May 18, 1998
THE PEOPLE OF THE STATE OF ILLINOIS, PLAINTIFF-APPELLEE,
MILTON SHEPARD, DEFENDANT-APPELLANT.
Appeal from the Circuit Court of Cook County Honorable James V. Murphy, judge Presiding.
The opinion of the court was delivered by: Justice O'brien
Following a jury trial, defendant, Milton Shepard, was convicted of first-degree murder and sentenced to 50 years in prison. On appeal, defendant argues: (1) the State failed to prove him guilty beyond a reasonable doubt; and (2) the trial court erred by refusing to grant a rehearing on his motion to suppress. We affirm.
At trial, the State called Tamra Davis, who testified that at approximately 11:44 a.m. on September 29, 1994, she was walking to a store at St. Charles Road and 19th Street. As she approached the intersection, she heard two gunshots. Davis looked up and saw a man in a red jacket running east on St. Charles Road. He cut through an alley going north, then cut through another alley headed east. Davis lost sight of him after that.
Later that day, Davis went to the police station, where she picked defendant out of a photo array and a lineup. On cross-examination, Davis testified she had prior convictions for retail theft, prostitution, and possession of a controlled substance. She also had pending a case for delivery of a controlled substance.
Calvin Buchanan testified that at approximately 11:44 a.m. on September 29, 1994, he was standing on St. Charles Road between 19th and 20th Streets, talking with Edwin Winters. After the conversation ended, Buchanan started to walk to a store on the corner, while Edwin started to walk across St. Charles Road.
When Buchanan got to the store, he heard a gunshot. Buchanan looked around and did not see anyone. Then he heard two more gunshots. Buchanan ran to where everyone was gathered, at 1909 St. Charles. As he approached the crowd, Buchanan noticed that the body on the ground was Edwin Winters.
Buchanan saw defendant run away from the crowd in a red and blue jacket. Defendant ran north on 19th Street, then turned in the first alley off St. Charles, heading east.
Buchanan viewed a photo array at the police station, but he did not identify defendant at that time because he was scared that what happened to Edwin might also happen to him. Buchanan first identified defendant a few days before trial, when he told an assistant State's Attorney that defendant was the person running from the crowd after the murder.
Dorothy Barner testified that at approximately 11:44 a.m. on September 29, 1994, she was stopped at a red light by St. Charles Road and 19th Street. Barner heard a "bang, bang" and saw people running. She looked out the driver's side window and saw a boy in a red jacket standing over another boy, who was lying on the curb. The boy in the red jacket stuck his arm out and Barner again heard a "bang, bang." Then the boy in the red jacket started running east, in her direction, so she "pulled off."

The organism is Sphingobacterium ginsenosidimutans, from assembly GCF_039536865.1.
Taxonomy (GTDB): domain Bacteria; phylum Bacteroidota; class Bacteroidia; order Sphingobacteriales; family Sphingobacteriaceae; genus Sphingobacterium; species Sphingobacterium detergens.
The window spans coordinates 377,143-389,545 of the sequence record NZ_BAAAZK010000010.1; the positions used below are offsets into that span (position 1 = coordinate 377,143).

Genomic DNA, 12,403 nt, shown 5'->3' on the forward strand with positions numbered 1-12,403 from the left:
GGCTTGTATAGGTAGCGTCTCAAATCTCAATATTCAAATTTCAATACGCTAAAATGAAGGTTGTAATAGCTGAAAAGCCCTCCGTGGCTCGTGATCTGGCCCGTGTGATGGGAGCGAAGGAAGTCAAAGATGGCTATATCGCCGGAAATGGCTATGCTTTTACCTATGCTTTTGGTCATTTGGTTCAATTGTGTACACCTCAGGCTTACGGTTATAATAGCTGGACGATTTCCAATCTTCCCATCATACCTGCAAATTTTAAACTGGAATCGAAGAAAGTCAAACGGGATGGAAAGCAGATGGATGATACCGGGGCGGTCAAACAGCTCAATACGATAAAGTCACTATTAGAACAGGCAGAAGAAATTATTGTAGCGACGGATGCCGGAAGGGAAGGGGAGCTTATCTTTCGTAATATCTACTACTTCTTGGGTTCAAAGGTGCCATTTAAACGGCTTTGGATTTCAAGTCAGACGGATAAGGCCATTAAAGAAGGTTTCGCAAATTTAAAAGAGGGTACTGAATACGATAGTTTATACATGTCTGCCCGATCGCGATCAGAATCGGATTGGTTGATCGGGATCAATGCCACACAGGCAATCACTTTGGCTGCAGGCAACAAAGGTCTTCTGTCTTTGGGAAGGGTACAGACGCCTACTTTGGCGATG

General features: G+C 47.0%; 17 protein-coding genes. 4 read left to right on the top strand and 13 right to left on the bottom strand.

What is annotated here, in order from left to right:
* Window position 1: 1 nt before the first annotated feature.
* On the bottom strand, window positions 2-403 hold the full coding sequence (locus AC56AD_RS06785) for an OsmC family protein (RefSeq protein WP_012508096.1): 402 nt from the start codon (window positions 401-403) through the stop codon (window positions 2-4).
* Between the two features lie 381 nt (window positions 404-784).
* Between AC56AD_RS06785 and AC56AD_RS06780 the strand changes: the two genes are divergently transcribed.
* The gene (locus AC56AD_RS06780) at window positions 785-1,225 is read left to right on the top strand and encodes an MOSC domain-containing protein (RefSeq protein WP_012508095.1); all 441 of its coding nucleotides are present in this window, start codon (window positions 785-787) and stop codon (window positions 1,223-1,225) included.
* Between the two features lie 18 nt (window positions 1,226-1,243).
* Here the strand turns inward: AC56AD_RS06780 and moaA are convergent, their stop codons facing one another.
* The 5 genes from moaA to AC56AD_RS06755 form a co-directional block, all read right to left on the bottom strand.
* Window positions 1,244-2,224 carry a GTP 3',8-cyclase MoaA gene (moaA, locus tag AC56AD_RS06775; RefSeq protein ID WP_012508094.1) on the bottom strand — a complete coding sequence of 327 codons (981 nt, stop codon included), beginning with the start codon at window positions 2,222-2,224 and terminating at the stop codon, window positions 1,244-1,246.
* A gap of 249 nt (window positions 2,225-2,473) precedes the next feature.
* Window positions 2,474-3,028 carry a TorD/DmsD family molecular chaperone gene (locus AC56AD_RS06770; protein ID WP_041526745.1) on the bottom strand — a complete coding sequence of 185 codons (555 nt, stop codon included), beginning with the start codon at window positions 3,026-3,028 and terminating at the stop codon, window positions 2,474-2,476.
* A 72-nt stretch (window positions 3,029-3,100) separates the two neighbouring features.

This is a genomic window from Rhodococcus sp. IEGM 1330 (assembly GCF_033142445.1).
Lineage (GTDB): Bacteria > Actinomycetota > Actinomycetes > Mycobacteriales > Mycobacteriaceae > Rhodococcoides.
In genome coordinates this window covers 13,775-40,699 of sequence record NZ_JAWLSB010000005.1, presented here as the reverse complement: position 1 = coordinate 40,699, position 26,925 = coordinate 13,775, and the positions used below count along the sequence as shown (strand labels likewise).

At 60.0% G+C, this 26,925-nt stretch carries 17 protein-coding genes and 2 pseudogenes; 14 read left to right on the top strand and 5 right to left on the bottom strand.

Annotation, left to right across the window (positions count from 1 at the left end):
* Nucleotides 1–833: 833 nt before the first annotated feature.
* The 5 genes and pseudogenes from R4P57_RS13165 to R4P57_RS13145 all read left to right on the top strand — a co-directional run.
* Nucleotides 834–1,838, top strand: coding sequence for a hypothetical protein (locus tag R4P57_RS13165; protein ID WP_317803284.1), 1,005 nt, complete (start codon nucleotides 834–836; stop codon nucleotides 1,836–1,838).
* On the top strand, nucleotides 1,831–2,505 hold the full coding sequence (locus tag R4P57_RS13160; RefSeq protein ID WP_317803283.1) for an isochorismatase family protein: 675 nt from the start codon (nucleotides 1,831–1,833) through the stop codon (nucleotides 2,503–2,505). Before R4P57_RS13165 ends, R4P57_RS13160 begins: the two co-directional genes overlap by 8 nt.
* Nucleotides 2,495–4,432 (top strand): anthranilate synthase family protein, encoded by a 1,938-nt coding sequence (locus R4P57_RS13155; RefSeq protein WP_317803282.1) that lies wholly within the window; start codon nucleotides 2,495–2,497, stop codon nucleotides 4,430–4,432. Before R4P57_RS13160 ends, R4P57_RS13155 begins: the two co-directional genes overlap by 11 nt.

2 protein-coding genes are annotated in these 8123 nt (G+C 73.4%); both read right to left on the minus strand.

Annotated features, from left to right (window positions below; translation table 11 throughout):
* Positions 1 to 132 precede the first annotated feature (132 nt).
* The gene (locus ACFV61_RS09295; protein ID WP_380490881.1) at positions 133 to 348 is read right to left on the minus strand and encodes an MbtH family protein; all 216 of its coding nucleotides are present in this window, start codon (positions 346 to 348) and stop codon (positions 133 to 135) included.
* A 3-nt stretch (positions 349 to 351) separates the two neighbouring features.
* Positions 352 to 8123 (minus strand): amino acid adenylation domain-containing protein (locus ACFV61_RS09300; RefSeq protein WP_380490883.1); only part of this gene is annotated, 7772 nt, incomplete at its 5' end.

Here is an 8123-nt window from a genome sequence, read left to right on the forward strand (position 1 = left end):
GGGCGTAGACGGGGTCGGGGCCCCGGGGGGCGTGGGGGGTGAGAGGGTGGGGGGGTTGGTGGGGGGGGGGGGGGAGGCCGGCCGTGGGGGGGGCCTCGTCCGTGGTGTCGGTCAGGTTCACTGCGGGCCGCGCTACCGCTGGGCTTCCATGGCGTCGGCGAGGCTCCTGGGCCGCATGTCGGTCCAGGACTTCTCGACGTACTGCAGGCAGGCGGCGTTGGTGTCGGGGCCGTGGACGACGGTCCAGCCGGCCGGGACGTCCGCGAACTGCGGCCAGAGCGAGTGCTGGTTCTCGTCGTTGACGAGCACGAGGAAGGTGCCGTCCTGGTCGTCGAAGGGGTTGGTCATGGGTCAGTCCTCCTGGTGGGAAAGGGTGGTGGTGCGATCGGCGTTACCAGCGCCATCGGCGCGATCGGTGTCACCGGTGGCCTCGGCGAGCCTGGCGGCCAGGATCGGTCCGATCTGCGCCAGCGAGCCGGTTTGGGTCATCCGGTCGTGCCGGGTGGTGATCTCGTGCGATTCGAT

Barner viewed several photographs at the police station and stated that defendant looked like the shooter, but she could not be 100% sure. Barner made an in-court identification of defendant, stating she was "more sure now" that defendant was the shooter.
Beth Richardson testified that at approximately 11:44 a.m. on September 29, 1994, she was driving west on St. Charles Road. As she approached the intersection at 19th Street, she heard a "pop, pop, pop" and saw a young man in a red, white, and black jacket run east on St. Charles Road.
Richardson viewed a lineup at the police station, and she told the police that she was unable to make an identification. One of the officers then told her to "pick one," and she picked defendant out of the lineup.
Doctor Larry Sims performed the autopsy of Edwin Winters. Winters was shot once in the right side of the head and once in the left buttock. Doctor Sims opined that Winters died from the multiple gunshot wounds.
The State's last witness was David Glover, a teacher at Proviso East High School. Defendant was a student in Glover's fourth period class, which started at 11 a.m. and ended at 12:24 p.m. On September 29, 1994, defendant was absent from class.
Defendant's first witness was Regina Jennings, who testified that on September 29, 1994, she was working in the probation department for the Cook County juvenile court at the Maybrook courthouse. Defendant came in and asked for a note indicating that he had been to court that morning. Defendant needed the note in order to explain his absence from school. Jennings could not recall the exact time she saw defendant and gave him the note, but she knew it was sometime between 10 a.m. and 2 p.m.
Carolyn McCaskill, a Maywood detective on September 29, 1994, testified she interviewed Jennings the week of the murder. Jennings told her that defendant came into her office between 10:30 and 11 a.m. to get his note.